President Bush's proposal for a temporary worker program could legalize the status of millions of people who live in the United States illegally. The plan has generated lively discussions in Los Angeles, where hundreds of thousands of illegal immigrants live. Some people praise the idea, but others dislike it.
In Los Angeles, it was the top news item on Spanish television channel 34. "The president must still work out the details of plan with Congress, but says the proposed change to U.S. immigration law is a simple question of economics," said an announcer.
Supporters of the program for temporary workers see a win-win situation. Employers will get the employees they need, many illegal immigrants can legalize their status, and analysts say it will improve relations with Mexico while President Bush gains favor with Hispanic voters. Federal officials say that more than half of those in the United States illegally come from Mexico.
Los Angeles immigration attorney Meredith Brown supports the plan. "Finally," she said, "it puts to rest the issue of so many people that are without documentation but at the same time are gardening our homes, are taking care of our children, that are contributing to the service sector and to the agricultural sector of our nation, and that actually give back in economic terms much more than what has been taken out."
Ira Mehlman, the Los Angeles-based spokesman for the Federation for American Immigration Reform, says the president's proposal rewards those who have broken the law.
"It is unfair to people who are playing by the rules, who are trying to come here through the legal process," he said. "But even more so, it is unfair to American workers. What this proposal will allow is for employers to simply bypass American workers in favor of people who have come here illegally and cheated to get into the United States." He worries that the plan could also drive down wages in some industries.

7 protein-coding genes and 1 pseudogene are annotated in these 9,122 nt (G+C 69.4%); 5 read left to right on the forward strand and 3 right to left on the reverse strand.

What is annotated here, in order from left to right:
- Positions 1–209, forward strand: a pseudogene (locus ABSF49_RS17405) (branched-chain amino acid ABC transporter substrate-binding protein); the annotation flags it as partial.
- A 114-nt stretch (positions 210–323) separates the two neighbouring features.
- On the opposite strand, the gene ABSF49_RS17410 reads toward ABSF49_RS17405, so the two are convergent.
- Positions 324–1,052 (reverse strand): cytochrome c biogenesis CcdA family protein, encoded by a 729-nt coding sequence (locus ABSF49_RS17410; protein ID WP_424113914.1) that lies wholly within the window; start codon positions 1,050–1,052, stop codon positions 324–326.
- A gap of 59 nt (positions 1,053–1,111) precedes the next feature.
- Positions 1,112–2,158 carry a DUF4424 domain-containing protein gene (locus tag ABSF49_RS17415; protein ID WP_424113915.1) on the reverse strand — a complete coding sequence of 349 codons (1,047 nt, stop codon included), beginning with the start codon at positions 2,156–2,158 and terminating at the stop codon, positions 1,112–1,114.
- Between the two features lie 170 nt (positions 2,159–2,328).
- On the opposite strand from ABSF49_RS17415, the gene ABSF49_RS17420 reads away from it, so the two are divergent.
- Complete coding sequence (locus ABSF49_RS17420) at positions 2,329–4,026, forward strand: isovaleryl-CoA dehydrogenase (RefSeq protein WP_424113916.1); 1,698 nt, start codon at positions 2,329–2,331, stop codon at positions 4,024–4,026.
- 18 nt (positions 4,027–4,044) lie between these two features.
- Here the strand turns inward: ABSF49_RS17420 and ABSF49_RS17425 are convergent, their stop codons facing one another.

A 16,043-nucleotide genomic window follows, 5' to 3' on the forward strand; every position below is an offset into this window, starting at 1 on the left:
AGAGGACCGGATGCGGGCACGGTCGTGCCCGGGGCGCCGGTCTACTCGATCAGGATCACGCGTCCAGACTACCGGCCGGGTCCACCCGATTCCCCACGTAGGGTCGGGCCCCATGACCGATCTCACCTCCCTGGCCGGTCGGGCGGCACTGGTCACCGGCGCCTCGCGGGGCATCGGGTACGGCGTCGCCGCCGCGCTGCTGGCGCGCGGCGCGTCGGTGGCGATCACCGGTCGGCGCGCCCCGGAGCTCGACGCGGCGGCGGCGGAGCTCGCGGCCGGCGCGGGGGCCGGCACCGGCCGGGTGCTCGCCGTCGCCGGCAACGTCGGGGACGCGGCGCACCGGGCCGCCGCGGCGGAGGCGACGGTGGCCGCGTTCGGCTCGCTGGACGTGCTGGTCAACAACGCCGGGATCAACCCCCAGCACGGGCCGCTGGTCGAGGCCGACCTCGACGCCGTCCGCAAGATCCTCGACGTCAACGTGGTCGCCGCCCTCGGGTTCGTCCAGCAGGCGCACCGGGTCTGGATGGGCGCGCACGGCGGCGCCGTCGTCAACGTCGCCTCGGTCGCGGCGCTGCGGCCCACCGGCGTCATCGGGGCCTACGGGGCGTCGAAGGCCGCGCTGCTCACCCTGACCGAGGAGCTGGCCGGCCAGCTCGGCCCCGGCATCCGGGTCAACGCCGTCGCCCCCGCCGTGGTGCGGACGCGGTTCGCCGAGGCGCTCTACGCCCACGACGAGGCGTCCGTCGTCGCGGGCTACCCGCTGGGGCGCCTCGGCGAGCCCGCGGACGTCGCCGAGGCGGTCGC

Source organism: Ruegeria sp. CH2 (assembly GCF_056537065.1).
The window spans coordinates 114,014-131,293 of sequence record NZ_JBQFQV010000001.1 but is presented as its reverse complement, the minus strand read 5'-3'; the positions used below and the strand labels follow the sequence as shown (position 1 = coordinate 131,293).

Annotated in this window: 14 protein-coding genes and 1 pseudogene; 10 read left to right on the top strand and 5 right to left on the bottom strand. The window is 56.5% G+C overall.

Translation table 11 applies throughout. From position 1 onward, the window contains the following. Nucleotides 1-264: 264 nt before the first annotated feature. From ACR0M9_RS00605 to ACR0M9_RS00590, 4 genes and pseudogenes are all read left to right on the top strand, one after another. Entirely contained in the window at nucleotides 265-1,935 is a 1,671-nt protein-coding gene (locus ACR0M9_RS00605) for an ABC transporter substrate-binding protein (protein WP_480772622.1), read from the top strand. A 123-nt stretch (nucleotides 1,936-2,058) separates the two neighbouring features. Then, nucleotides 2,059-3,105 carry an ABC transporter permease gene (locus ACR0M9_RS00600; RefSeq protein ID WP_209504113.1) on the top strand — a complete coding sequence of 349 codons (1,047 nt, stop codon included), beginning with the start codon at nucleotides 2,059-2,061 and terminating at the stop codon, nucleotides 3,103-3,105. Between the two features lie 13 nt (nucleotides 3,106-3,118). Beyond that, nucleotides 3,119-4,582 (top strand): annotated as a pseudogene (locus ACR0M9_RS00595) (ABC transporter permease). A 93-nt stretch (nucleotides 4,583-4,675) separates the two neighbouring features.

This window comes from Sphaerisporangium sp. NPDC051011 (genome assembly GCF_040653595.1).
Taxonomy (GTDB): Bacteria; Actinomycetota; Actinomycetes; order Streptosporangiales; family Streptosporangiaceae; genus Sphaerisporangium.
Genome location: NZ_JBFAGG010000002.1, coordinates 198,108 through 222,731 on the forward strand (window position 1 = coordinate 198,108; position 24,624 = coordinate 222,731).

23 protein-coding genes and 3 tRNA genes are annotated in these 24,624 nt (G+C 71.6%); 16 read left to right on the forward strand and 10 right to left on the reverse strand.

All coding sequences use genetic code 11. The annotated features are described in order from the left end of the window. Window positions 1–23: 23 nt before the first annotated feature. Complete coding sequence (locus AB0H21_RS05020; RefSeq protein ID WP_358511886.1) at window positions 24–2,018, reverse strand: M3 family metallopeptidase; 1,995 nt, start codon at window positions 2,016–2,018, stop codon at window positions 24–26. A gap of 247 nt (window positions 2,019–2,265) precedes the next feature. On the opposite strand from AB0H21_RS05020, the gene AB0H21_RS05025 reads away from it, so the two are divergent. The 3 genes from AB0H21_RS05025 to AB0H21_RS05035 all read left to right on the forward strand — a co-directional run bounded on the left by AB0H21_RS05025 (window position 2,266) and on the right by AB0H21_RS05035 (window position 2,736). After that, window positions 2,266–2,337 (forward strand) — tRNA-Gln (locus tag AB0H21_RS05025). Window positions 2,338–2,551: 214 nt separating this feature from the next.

Democratic congresswoman Loretta Sanchez, whose California district has many illegal residents, accepts the president's argument that guest workers will only take jobs that Americans won't take.
But one Hispanic organization, the Mexican American Legal Defense and Educational Fund (MALDEF), thinks the plan gives too much power to employers, who must sponsor the workers.
"MALDEF opposes guest worker programs because we believe they lead to abuses," said J.C. Flores, a spokeswoman for the group. "The worker is beholden to an individual employer, and in the past, guest worker programs have never worked out, in other countries and also in the United States."
But she says her group is pleased that Mr. Bush has raised the issue of what she calls a "broken" immigration system. She says the organization is hopeful that the final plan that results from negotiations with Congress will be more to its liking.